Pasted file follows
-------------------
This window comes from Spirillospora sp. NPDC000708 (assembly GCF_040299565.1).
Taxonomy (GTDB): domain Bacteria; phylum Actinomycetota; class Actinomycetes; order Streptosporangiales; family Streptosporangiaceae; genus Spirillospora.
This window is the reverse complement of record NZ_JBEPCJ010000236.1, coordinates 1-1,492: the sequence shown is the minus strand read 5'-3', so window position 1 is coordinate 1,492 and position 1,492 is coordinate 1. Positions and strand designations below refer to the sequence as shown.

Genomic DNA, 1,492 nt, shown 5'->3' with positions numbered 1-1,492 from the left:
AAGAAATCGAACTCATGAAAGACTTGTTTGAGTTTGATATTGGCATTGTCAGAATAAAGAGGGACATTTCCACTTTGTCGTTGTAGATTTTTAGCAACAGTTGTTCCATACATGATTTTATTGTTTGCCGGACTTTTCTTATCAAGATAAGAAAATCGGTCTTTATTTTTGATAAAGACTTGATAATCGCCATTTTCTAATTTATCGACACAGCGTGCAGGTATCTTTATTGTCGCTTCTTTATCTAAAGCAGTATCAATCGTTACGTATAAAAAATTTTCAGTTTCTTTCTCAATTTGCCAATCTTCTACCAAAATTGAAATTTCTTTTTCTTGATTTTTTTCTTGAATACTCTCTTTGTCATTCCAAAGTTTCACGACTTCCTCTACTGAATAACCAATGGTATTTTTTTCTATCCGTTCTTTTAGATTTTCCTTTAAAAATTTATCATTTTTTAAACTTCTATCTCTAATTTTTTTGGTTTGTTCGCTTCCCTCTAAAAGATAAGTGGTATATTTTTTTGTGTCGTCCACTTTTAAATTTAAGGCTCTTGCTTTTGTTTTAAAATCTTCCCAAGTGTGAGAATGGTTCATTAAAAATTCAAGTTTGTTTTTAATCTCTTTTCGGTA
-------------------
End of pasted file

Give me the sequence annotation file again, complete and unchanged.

This window comes from Spirillospora sp. NPDC000708 (assembly GCF_040299565.1).
Taxonomy (GTDB): domain Bacteria; phylum Actinomycetota; class Actinomycetes; order Streptosporangiales; family Streptosporangiaceae; genus Spirillospora.
This window is the reverse complement of record NZ_JBEPCJ010000236.1, coordinates 1-1,492: the sequence shown is the minus strand read 5'-3', so window position 1 is coordinate 1,492 and position 1,492 is coordinate 1. Positions and strand designations below refer to the sequence as shown.

Genomic DNA, 1,492 nt, shown 5'->3' with positions numbered 1-1,492 from the left:
AAGAAATCGAACTCATGAAAGACTTGTTTGAGTTTGATATTGGCATTGTCAGAATAAAGAGGGACATTTCCACTTTGTCGTTGTAGATTTTTAGCAACAGTTGTTCCATACATGATTTTATTGTTTGCCGGACTTTTCTTATCAAGATAAGAAAATCGGTCTTTATTTTTGATAAAGACTTGATAATCGCCATTTTCTAATTTATCGACACAGCGTGCAGGTATCTTTATTGTCGCTTCTTTATCTAAAGCAGTATCAATCGTTACGTATAAAAAATTTTCAGTTTCTTTCTCAATTTGCCAATCTTCTACCAAAATTGAAATTTCTTTTTCTTGATTTTTTTCTTGAATACTCTCTTTGTCATTCCAAAGTTTCACGACTTCCTCTACTGAATAACCAATGGTATTTTTTTCTATCCGTTCTTTTAGATTTTCCTTTAAAAATTTATCATTTTTTAAACTTCTATCTCTAATTTTTTTGGTTTGTTCGCTTCCCTCTAAAAGATAAGTGGTATATTTTTTTGTGTCGTCCACTTTTAAATTTAAGGCTCTTGCTTTTGTTTTAAAATCTTCCCAAGTGTGAGAATGGTTCATTAAAAATTCAAGTTTGTTTTTAATCTCTTTTCGGTA